Review staff writer
The Linfield Good Samaritan School of Nursing’s accelerated baccalaureate program will offer 12 incoming students $10,000 scholarships in June 2009, thanks to the Robert Wood Johnson Foundation’s New Careers in Nursing Scholarship Program.
RWJF awarded 58 nursing schools across America more than seven million dollars in scholarships to increase enrollment of underrepresented groups in nursing, such as men, minorities and disadvantaged students.
“I believe in the long run what they are attempting to do is provide more nurses because of the nursing shortage and also increase diversity in the nursing profession,” Dean of Nursing Bonnie Saucier said.
Enrollment in Linfield’s accelerated baccalaureate program, which allows students with previous bachelor’s degrees to earn a nursing degree in 18 months, will jump from 48 to 60 students because of the RWJF funding. The scholarship recipients have not been chosen yet but will be by the end of the semester.
“Getting recognized by the RWJF is a really amazing opportunity for a college of our size,” Kate Elias, pre-health professions advisor and director of academic advising, said.
The Good Samaritan School of Nursing is well-equipped to handle the expanded enrollment of 12 students required by the RWJF because of the recent expansion and renovation of Peterson Hall on the Portland campus.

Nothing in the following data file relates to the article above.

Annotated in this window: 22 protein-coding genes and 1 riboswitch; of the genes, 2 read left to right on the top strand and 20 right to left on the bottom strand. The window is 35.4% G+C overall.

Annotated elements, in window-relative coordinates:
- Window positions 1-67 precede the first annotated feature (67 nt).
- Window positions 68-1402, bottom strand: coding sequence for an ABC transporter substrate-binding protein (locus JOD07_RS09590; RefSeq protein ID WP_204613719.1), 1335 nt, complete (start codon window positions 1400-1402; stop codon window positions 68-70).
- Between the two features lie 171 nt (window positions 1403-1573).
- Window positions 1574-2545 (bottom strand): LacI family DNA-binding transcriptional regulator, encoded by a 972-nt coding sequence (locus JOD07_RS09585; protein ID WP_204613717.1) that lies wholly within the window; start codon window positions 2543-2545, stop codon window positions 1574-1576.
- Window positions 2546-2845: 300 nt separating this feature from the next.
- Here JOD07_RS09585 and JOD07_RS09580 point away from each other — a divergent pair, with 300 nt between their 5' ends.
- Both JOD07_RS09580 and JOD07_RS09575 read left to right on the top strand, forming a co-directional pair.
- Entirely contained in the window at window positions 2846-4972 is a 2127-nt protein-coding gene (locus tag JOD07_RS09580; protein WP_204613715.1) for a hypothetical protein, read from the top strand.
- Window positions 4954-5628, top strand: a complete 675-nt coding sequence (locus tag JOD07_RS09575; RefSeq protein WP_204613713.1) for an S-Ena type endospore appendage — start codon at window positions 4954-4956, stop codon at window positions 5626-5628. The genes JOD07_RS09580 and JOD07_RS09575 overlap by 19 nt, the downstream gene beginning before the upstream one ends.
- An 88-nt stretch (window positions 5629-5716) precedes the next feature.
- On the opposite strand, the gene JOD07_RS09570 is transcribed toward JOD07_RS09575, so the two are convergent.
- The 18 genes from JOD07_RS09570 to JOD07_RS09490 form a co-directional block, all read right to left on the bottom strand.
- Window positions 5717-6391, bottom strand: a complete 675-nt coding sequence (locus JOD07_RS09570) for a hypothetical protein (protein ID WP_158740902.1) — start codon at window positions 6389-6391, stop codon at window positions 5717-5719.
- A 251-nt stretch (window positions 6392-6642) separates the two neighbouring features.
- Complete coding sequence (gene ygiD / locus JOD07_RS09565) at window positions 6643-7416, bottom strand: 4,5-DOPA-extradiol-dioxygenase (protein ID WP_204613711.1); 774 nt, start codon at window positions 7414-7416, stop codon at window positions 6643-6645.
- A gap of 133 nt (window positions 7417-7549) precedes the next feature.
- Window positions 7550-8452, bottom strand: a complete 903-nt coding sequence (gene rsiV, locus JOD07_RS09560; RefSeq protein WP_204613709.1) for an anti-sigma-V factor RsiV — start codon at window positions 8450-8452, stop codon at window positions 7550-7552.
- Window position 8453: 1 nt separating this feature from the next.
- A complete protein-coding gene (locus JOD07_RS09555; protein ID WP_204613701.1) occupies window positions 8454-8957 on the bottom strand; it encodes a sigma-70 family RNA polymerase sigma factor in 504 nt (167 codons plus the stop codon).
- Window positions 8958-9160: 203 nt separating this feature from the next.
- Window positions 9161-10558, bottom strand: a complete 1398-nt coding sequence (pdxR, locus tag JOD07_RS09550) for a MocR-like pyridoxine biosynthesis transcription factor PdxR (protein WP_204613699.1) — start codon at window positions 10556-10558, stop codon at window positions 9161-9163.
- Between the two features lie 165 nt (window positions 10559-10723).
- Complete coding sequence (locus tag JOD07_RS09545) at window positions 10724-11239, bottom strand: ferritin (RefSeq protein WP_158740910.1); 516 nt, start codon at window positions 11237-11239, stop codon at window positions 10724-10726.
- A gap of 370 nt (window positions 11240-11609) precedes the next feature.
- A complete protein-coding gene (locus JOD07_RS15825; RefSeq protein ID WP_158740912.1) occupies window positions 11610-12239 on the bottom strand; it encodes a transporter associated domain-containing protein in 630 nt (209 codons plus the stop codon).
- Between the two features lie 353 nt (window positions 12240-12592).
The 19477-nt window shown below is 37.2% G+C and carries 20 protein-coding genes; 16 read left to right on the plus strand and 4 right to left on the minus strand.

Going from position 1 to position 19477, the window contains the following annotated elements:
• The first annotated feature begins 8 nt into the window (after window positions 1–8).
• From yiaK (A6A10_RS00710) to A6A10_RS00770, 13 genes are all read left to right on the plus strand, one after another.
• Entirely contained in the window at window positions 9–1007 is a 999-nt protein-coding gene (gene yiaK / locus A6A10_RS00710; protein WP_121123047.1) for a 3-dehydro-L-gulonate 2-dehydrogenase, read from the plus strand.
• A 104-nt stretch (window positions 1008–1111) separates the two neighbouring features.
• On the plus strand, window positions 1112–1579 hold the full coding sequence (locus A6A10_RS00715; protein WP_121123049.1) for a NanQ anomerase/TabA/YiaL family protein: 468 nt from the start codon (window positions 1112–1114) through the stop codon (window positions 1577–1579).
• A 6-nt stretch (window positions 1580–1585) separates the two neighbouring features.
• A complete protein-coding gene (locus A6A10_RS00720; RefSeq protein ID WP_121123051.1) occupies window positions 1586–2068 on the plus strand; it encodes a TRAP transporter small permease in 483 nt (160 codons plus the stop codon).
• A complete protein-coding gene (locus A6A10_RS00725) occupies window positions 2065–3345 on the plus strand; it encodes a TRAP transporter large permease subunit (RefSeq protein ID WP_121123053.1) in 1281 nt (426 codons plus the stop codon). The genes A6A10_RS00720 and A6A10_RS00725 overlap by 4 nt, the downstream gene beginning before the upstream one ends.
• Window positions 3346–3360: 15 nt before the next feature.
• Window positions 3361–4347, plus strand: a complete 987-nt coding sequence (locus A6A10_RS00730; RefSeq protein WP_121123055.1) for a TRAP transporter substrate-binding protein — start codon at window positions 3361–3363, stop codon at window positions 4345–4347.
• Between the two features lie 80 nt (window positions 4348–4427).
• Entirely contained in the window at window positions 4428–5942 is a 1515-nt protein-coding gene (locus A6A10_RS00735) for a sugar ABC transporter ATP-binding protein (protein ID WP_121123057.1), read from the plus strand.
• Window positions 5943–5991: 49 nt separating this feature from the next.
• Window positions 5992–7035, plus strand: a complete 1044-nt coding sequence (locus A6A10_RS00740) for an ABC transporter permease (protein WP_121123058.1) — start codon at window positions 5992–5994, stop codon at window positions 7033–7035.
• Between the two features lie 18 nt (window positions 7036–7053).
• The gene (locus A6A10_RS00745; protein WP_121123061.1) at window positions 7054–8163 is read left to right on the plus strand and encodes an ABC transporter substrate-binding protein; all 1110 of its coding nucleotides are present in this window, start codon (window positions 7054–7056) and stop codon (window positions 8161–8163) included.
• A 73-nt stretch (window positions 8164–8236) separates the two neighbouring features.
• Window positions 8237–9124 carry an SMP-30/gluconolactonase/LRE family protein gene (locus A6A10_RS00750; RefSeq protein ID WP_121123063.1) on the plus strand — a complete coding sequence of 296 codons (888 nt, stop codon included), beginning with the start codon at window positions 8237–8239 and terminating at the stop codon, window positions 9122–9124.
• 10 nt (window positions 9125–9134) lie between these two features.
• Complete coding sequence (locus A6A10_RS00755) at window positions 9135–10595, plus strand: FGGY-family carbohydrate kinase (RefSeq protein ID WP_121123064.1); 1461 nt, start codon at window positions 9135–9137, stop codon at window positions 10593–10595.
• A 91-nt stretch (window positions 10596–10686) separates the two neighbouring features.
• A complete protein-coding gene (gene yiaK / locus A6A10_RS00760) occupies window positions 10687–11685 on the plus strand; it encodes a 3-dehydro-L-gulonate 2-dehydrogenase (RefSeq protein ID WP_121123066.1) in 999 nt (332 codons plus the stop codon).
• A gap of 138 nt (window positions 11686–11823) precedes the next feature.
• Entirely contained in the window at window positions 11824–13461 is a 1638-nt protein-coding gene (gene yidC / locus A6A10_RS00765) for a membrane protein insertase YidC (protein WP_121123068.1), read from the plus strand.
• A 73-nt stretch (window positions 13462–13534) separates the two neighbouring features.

Renovations included dividing classroom space to fit modern teaching practices and improving the nursing simulation lab. Additional faculty will be hired to cover the increase in number of classes and clinicals.
“It was another factor in the success of the grant that we could handle additional students,” Catherine Jarmin Miller, director of foundation and corporate relations, said.
Other funding helped Linfield lay a foundation for serving minority nursing students, proving that it was worthy of support from the RWJF. Miller said the Health Resources and Services Administration grant was a major reason why Linfield was awarded the RWJF scholarship.
Linfield first received the HRSA grant for the entire nursing school in 2004 to promote the enrollment of Hispanic students. It was renewed in 2007 to support other minorities in nursing.
“[The nursing program] had already created a really rich retention program and recruitment program for minority students,” Miller said.
Linfield has the option of reapplying for the RWJF funding for the next class of accelerated baccalaureate students, but receiving the money would require another increase in class size. Saucier said Linfield is not planning to reapply for the scholarship at this time because 60 students is near the limit the school can comfortably support.